3 Misconceptions About Fluoride In Kombucha
1. Steep Your Tea For Less?
I try not to be a mean guy but this is the lazy man’s solution.
Yes, it’s true… the longer you steep your tea, the more fluoride will come out of the tea leaves.
But we have to remember why we drink tea and use it for brewing kombucha.
Besides it’s amazing taste, it’s rich in many healthy substances (antioxidants, amino acids, polyphenols, and much more).
So with this same logic, the less you steep your tea, the less healthy substances you get.
The good news is there’s a simple fix…
Pick a tea that is low in fluoride.
This will allow you to steep your tea for as long as you’d like (during brewing kombucha or just making normal tea) and only have to worry about how strong you want the taste to be.
2. Buy Organic To Avoid Fluoride?
As mentioned briefly, buying organic does not mean the tea will not contain fluoride.
However, you should still buy organic when possible.
As fluoride based sprays can’t be used for something organic, you’ll have a tea that contains less fluoride then if fluoride based sprays were used.
But the point to keep in mind is that buying organic will not ensure low levels of fluoride, as the biggest factor is the soil and water used to grow the tea plants.
3. All Tea Is Created Equal?
The difference between the types of tea goes beyond their taste.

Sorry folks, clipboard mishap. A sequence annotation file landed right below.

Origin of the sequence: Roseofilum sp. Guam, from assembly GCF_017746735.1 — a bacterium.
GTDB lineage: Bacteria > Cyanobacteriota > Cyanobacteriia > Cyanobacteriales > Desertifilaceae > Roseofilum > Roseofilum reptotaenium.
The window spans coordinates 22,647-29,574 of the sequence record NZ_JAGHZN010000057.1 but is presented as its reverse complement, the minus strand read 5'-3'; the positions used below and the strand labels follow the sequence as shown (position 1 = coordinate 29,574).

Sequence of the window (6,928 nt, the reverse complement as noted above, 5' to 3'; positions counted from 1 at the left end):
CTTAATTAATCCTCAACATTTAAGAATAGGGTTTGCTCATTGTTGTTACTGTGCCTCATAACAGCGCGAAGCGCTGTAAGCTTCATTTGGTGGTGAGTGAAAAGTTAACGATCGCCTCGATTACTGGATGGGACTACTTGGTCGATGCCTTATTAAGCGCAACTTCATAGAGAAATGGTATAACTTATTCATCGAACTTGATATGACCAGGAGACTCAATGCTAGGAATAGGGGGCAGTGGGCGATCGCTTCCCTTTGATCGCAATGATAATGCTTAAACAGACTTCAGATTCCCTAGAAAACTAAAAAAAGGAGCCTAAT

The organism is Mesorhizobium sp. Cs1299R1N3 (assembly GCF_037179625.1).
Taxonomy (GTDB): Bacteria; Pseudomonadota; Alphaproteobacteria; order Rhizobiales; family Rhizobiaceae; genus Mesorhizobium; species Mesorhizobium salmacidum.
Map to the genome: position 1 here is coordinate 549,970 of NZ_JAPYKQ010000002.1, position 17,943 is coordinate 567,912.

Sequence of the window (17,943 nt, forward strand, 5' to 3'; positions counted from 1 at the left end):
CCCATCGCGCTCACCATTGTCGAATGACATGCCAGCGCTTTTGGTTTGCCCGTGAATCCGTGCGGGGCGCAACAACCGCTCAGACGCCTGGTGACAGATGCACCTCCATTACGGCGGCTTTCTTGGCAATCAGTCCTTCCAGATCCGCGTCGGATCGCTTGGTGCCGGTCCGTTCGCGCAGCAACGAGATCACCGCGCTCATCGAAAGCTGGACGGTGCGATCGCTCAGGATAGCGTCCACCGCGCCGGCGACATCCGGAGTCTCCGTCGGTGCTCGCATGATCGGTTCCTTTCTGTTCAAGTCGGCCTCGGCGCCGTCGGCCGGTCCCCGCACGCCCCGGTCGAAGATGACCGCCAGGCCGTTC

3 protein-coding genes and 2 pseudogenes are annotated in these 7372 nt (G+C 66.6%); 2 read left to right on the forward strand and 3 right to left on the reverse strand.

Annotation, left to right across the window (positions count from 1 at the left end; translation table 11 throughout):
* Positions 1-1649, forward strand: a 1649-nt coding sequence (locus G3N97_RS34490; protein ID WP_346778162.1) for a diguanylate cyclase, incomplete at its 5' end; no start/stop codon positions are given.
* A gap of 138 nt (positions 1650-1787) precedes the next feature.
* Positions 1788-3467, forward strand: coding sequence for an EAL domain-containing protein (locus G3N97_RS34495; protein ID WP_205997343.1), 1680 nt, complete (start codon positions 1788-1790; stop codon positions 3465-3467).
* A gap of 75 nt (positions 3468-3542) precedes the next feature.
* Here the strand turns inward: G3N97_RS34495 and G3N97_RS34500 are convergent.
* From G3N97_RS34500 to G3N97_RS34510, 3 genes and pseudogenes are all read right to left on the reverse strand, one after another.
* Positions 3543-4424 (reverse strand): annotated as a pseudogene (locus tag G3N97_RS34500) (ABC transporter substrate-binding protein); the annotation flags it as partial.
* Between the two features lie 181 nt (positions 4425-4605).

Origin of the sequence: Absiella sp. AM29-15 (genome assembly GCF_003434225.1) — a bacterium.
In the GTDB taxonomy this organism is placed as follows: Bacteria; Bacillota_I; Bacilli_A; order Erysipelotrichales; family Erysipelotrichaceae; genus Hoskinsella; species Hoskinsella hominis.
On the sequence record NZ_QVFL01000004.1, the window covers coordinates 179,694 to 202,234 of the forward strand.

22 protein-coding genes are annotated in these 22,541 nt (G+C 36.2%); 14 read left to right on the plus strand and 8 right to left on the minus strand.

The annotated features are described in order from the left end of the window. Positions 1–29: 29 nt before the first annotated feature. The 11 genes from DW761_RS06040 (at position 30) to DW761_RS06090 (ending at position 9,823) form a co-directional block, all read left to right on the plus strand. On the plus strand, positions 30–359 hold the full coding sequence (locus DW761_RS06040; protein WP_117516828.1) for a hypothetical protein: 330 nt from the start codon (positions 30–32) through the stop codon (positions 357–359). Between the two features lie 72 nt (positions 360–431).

All types of tea provide health benefits but certain one do more than others.
For example, white tea is made from young tea leaves and on average, contains the highest levels of antioxidants and lowest levels of fluoride.
Oddly enough, a good way to tell the quality of a type of tea is to look at it’s fluoride levels.
Also mentioned in fluoride in tea, the higher the fluoride levels in tea the worse quality it is.
While the lower the levels of fluoride, the higher quality the tea is.
The goal is to continue enjoying the great creation of kombucha, while minimizing fluoride exposure.
Hopefully what you read here will help you do exactly that.
Whether store-bought or homemade.
Anyways, that’s all there is to know about fluoride in kombucha, which means it’s time to get get caught up on the other sources of fluoride:
- Fluoride in Coffee (238+ Coffee’s Tested)
- Foods That Contain Fluoride (Search 504+ Foods)
- Drugs That Contain Fluoride (Search ALL 325+ Drugs)
While if you’re looking to go above and beyond, check out the free fluoride detox guide (link to guide).
It’ll help you eliminate all the sources of fluoride you come into contact daily.